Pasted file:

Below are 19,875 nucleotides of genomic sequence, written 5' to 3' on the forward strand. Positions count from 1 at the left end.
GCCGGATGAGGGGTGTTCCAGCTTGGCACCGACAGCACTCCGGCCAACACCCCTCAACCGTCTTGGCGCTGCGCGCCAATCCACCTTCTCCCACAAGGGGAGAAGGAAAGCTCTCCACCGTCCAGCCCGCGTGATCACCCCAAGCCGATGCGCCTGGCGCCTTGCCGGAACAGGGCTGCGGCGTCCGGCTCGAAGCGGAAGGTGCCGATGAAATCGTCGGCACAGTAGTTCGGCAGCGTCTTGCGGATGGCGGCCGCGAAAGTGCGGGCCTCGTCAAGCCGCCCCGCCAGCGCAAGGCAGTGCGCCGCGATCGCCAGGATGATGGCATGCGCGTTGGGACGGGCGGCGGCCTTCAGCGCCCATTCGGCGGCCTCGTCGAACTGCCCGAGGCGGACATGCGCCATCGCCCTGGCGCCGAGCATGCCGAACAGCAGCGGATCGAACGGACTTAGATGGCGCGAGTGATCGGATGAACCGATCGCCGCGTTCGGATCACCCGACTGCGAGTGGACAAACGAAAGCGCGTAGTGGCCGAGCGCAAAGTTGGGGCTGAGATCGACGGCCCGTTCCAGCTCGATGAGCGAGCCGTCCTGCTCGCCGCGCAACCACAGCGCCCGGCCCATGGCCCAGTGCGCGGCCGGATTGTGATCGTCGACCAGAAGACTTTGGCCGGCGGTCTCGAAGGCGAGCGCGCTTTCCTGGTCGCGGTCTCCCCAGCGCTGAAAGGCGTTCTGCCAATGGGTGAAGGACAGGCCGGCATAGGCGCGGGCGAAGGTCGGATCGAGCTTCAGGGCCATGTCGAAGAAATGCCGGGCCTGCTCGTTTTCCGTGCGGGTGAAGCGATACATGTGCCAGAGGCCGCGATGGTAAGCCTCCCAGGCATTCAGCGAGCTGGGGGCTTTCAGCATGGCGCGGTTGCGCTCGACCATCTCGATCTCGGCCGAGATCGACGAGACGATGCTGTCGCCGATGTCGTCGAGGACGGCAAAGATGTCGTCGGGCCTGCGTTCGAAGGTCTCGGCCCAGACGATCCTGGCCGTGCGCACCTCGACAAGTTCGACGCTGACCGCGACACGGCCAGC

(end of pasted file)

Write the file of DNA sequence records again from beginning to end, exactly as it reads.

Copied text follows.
Below are 19,875 nucleotides of genomic sequence, written 5' to 3' on the forward strand. Positions count from 1 at the left end.
GCCGGATGAGGGGTGTTCCAGCTTGGCACCGACAGCACTCCGGCCAACACCCCTCAACCGTCTTGGCGCTGCGCGCCAATCCACCTTCTCCCACAAGGGGAGAAGGAAAGCTCTCCACCGTCCAGCCCGCGTGATCACCCCAAGCCGATGCGCCTGGCGCCTTGCCGGAACAGGGCTGCGGCGTCCGGCTCGAAGCGGAAGGTGCCGATGAAATCGTCGGCACAGTAGTTCGGCAGCGTCTTGCGGATGGCGGCCGCGAAAGTGCGGGCCTCGTCAAGCCGCCCCGCCAGCGCAAGGCAGTGCGCCGCGATCGCCAGGATGATGGCATGCGCGTTGGGACGGGCGGCGGCCTTCAGCGCCCATTCGGCGGCCTCGTCGAACTGCCCGAGGCGGACATGCGCCATCGCCCTGGCGCCGAGCATGCCGAACAGCAGCGGATCGAACGGACTTAGATGGCGCGAGTGATCGGATGAACCGATCGCCGCGTTCGGATCACCCGACTGCGAGTGGACAAACGAAAGCGCGTAGTGGCCGAGCGCAAAGTTGGGGCTGAGATCGACGGCCCGTTCCAGCTCGATGAGCGAGCCGTCCTGCTCGCCGCGCAACCACAGCGCCCGGCCCATGGCCCAGTGCGCGGCCGGATTGTGATCGTCGACCAGAAGACTTTGGCCGGCGGTCTCGAAGGCGAGCGCGCTTTCCTGGTCGCGGTCTCCCCAGCGCTGAAAGGCGTTCTGCCAATGGGTGAAGGACAGGCCGGCATAGGCGCGGGCGAAGGTCGGATCGAGCTTCAGGGCCATGTCGAAGAAATGCCGGGCCTGCTCGTTTTCCGTGCGGGTGAAGCGATACATGTGCCAGAGGCCGCGATGGTAAGCCTCCCAGGCATTCAGCGAGCTGGGGGCTTTCAGCATGGCGCGGTTGCGCTCGACCATCTCGATCTCGGCCGAGATCGACGAGACGATGCTGTCGCCGATGTCGTCGAGGACGGCAAAGATGTCGTCGGGCCTGCGTTCGAAGGTCTCGGCCCAGACGATCCTGGCCGTGCGCACCTCGACAAGTTCGACGCTGACCGCGACACGGCCAGC